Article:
The Rome Foundation continues to actively educate clinicians worldwide on the new Rome IV criteria in order to expand their understanding of functional GI disorders and help them deliver quality patient care.
Here are five things clinicians should know about Rome IV:
- Expanded understanding of FGID’s to new definition: Disorders of gut-brain interaction. The definition of FGIDs changed with Rome III from the prior absence of structural disease to a more appropriate disorder of GI functioning. Now to reach a more scientific and clinically meaningful approach to these disorders, Rome IV expanded upon the concept with an agreed-upon definition: Disorders of gut-brain interaction. These disorders are classified by GI symptoms related to any combination of:
- Motility disturbance
- Visceral hypersensitivity
- Altered mucosal and immune function
- Altered gut microbiota
- Altered central nervous system (CNS) processing
This definition is most consistent with our evolving understanding of multiple pathophysiological processes that, in part or together, determine the symptom features that characterize the Rome classification of disorders. We believe it to be readily understood and acceptable to clinicians, academicians, regulatory agencies, the pharmaceutical industry, and to patients.
- The addition of new diagnoses with known etiologies under Rome IV. These now include:
- Reflux hypersensitivity syndrome (esophageal disorders chapter) where there is heartburn with normal physiological degrees of reflux
- Cannabinoid hyperemesis (gastroduodenal disorder chapter), episodes of vomiting like cyclic vomiting syndrome caused by cannabis
- Narcotic bowel syndrome (Centrally Mediated Disorders of Gastrointestinal Pain chapter) which is centrally mediated hyperalgesia from opioids
- Opioid-induced constipation (Bowel disorders chapter) which relates to the peripheral effects of opioids on producing constipation
- New chapters have been added to meet our growing understanding of these disorders:
- Intestinal Microenvironment and the Functional Gastrointestinal Disorders combines knowledge of the microbiome, food, and nutrition to improve understanding of the luminal aspects of GI function.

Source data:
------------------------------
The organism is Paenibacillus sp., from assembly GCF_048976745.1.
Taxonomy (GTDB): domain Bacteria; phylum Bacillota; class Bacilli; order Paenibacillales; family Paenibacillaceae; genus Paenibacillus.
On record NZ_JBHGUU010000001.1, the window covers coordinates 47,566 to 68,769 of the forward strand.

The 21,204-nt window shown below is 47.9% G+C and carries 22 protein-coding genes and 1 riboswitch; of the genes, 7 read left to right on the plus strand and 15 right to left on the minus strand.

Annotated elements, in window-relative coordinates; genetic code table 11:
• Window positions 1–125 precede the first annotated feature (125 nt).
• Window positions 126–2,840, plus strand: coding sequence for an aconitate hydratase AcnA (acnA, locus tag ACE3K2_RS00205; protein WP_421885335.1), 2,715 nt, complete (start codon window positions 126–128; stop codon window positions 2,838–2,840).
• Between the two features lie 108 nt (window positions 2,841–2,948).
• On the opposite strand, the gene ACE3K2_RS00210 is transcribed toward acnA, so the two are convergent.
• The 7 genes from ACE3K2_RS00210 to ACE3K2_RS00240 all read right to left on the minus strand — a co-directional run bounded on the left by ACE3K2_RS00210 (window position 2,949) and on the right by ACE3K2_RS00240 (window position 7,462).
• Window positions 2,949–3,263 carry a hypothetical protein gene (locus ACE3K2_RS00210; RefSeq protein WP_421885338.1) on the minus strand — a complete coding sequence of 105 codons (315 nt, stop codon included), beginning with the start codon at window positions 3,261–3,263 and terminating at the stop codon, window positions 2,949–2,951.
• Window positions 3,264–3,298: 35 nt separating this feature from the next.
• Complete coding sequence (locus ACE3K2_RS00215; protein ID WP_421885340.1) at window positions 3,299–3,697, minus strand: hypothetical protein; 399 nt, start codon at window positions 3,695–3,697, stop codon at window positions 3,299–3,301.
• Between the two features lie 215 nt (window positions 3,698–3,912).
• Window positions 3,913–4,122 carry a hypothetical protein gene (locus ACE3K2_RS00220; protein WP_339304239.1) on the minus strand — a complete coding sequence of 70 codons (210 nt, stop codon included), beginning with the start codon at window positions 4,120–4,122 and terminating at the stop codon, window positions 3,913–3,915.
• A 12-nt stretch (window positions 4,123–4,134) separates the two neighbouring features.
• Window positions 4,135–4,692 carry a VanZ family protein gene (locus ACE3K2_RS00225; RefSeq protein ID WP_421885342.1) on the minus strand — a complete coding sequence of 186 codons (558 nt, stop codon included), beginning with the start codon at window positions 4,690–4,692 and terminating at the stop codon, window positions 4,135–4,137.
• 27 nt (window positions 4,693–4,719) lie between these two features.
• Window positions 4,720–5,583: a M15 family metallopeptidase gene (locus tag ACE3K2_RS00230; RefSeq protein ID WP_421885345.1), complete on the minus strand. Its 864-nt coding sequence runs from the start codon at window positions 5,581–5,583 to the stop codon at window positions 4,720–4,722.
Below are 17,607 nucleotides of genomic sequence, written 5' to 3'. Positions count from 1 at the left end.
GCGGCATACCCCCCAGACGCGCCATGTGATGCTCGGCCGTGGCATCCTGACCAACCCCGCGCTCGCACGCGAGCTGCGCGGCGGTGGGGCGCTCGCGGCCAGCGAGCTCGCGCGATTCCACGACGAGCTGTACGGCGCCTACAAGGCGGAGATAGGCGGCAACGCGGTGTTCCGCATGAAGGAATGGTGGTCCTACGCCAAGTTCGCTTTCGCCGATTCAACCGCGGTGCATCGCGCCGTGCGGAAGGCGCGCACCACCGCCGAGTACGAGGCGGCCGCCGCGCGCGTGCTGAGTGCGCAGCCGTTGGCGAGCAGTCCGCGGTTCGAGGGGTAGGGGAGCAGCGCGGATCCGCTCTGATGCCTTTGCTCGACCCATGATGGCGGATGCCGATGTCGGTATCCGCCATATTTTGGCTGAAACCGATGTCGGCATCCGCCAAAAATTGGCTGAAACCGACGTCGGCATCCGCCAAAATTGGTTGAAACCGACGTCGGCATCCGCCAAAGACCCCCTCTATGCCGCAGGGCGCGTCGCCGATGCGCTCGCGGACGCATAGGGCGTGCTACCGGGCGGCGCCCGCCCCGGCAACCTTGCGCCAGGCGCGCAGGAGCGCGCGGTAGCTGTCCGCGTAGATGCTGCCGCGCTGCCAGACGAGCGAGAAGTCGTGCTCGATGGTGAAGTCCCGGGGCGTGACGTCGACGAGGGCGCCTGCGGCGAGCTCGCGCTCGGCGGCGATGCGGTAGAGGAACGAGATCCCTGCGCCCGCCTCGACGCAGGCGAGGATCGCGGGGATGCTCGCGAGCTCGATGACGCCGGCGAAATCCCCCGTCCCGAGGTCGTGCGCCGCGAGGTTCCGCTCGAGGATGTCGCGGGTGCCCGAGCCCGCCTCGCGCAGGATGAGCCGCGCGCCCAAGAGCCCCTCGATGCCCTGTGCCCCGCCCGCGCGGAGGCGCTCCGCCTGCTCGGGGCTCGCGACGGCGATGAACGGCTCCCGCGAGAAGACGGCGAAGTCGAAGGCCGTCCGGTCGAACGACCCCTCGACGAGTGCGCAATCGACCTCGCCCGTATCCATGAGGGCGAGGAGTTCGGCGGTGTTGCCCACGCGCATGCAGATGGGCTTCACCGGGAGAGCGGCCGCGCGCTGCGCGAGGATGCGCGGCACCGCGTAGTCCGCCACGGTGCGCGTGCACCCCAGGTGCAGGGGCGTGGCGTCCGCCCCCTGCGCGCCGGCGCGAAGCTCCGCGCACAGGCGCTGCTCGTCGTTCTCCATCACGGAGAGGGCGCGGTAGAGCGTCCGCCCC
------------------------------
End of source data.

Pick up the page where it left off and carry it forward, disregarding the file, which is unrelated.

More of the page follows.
- Pharmacological and Pharmacokinetic Aspects of Functional GI Disorders has been changed to Pharmacological, Pharmacokinetic, and Pharmacogenomic Aspects of Functional Gastrointestinal Disorders to include the role of genetics in the clinical response to pharmaceutical treatments.
- Gender, Age, Society, Culture and the Patient’s Perspective has been split into two articles to reflect the rapid growth of knowledge in these areas: Age, Gender, Women’s Health, and the Patient, and multicultural aspects of Functional Gastrointestinal Disorders.
- Biopsychosocial Aspects of Functional Gastrointestinal Disorders has been changed from Psychosocial Aspects of Functional Gastrointestinal Disorders to reflect the multidetermined nature of biopsychosocial processes.
- Centrally Mediated Disorders of Gastrointestinal Pain has been changed from Functional Abdominal Pain Syndrome in Rome III to reflect the predominant CNS contribution to the symptoms.
- Revised Sphincter of Oddi Disorder (SOD) Criteria. Recommendations to perform biliary sphincterotomy based on clinical criteria (biliary dilatation and increased liver chemistries or increased pancreatic enzyme levels) for presumed sphincter of Oddi pain has not had convincing supportive evidence. Thus, balancing the benefits of symptomatic relief with the potential risks of pancreatitis, bleeding, and perforation has been challenging, and the Rome III criteria for them were not particularly helpful in providing proper guidelines. Now, driven by evidence that debunks the value of sphincterotomy for type III SOD, the chapter committee has reclassified these disorders, and they provide a more rational treatment algorithm. The previous type III SOD categorization of the Milwaukee classification has been removed.
- The new diagnosis B3a Chronic Nausea Vomiting Syndrome combines the previous Rome III entities Chronic Idiopathic Nausea and Functional Vomiting. This owes to a lack of evidence delineating different diagnostic approaches and management of nausea compared with vomiting, and the clinical observation that these two symptoms commonly are associated. Although we recognize patients may present only with nausea, the clinical approach to diagnosis and management remains the same.